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The Long And Winding Road To Cape Fear Crossing

Cape Fear Crossing, the proposed new bridge across the Cape Fear River, is inching closer to reality. Last week, regional planners held informational meetings in Brunswick County. Residents in attendance wanted to learn more about a project that will likely go through Leland and Brunswick Forest. The exact route is still up in the air.

The bridge will be tall. According to the North Carolina Department of Transportation, some 215 feet above the water to accommodate ship traffic heading to the Port.

Most of the current proposals have it crossing the river south of the port, its four to six lanes connecting Brunswick County with either Shipyard or Independence Boulevard in New Hanover County.

At last week’s information meeting in Leland, residents told local leaders that a highway through the community would destroy quality of life and have negative economic consequences.

Meanwhile on the Wilmington side of the river, residents in the areas that may be impacted are not happy either.

“It's very congested in rush hour. Yes. It's increased considerably.”

That’s Jean. She lives along Independence Boulevard, between River and Carolina Beach Roads. She says traffic is bad enough.

“And at 8:00 in the morning when I'm trying to turn right to go to work, I have to wait for somebody, let me out because of the backup with the red lights, you know, at independence and Carolina Beach Road.”

Standing on his porch along Shipyard Boulevard, another possible bridge landing spot, Josh says he’s opposed to the idea.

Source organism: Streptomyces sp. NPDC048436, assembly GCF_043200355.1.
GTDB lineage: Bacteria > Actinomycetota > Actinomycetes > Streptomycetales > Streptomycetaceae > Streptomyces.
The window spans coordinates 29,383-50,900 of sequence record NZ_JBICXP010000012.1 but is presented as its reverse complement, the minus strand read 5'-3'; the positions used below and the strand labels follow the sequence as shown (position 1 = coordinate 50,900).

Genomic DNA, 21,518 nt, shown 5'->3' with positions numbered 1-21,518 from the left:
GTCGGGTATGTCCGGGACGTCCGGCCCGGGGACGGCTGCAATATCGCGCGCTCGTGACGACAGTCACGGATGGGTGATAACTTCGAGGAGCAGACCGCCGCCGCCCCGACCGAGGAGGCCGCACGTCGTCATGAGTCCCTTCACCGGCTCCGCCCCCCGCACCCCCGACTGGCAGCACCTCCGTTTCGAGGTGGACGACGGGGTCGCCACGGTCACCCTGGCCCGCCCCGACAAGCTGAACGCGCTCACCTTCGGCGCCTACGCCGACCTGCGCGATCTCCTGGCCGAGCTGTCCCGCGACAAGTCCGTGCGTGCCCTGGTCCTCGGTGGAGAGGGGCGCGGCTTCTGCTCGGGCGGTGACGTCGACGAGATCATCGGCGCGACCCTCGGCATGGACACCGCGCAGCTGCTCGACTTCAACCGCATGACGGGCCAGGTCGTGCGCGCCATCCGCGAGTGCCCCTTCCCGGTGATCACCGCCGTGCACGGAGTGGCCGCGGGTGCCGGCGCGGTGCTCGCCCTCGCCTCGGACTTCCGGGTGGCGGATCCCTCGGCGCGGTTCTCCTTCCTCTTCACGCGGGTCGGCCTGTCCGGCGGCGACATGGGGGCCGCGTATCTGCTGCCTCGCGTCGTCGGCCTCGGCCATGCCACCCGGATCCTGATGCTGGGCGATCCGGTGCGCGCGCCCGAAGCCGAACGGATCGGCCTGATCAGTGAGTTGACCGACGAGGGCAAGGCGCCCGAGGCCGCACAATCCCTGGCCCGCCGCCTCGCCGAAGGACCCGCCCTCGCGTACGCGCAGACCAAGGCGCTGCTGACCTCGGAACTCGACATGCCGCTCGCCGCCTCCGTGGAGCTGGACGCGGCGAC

“Oh no definitely not. I don't like it in the way it is right now. Too much traffic. It’s going to be hard for me to get back and forth to work and get where I got to go.”

The new bridge would ease traffic on the Cape Fear Memorial Bridge, according to the DOT.  Officials estimate the cost at $1 billion.

Mike Kozlosky, executive director of the Wilmington Metropolitan Planning Organization, spoke at last week’s meeting in Brunswick County. The WMPO is one of several agencies with a say in where the bridge will go.

“The MPO board back in 2017 supported alternatives, M-A and N-A as the MPO boards preferred alternatives, but you know, we will carry that recommendation forward to the merger team. But again, we're only one of a number of agencies that are part of the decision making process to select the route.”

Those two routes are near the Port of Wilmington.

“Those routes are the more southerly alternatives. Both of the alternatives connect to 17, where I-140 ties in and then, one of the alternatives ties in at Shipyard Boulevard and the other alternative ties in at Carolina Beach Road and Independence Boulevard.”

Jean on Independence realizes a bridge is needed.

“I would prefer that it goes, you know, I don't have a problem because I know that they need a bridge, but not on my street.”

A lot has to happen before a route is finalized.

This spring there will be a public comment period. This summer, a preferred route will be selected. A final environmental impact statement is due in the spring of 2020, and then a final decision is likely by summer of next year. Construction is still as many as ten years away.

Vince Winkel, WHQR News. 

Visit the NC DOT Cape Fear Crossing Information Page Here

Learn more about the Wilmington Metropolitan Planning Organization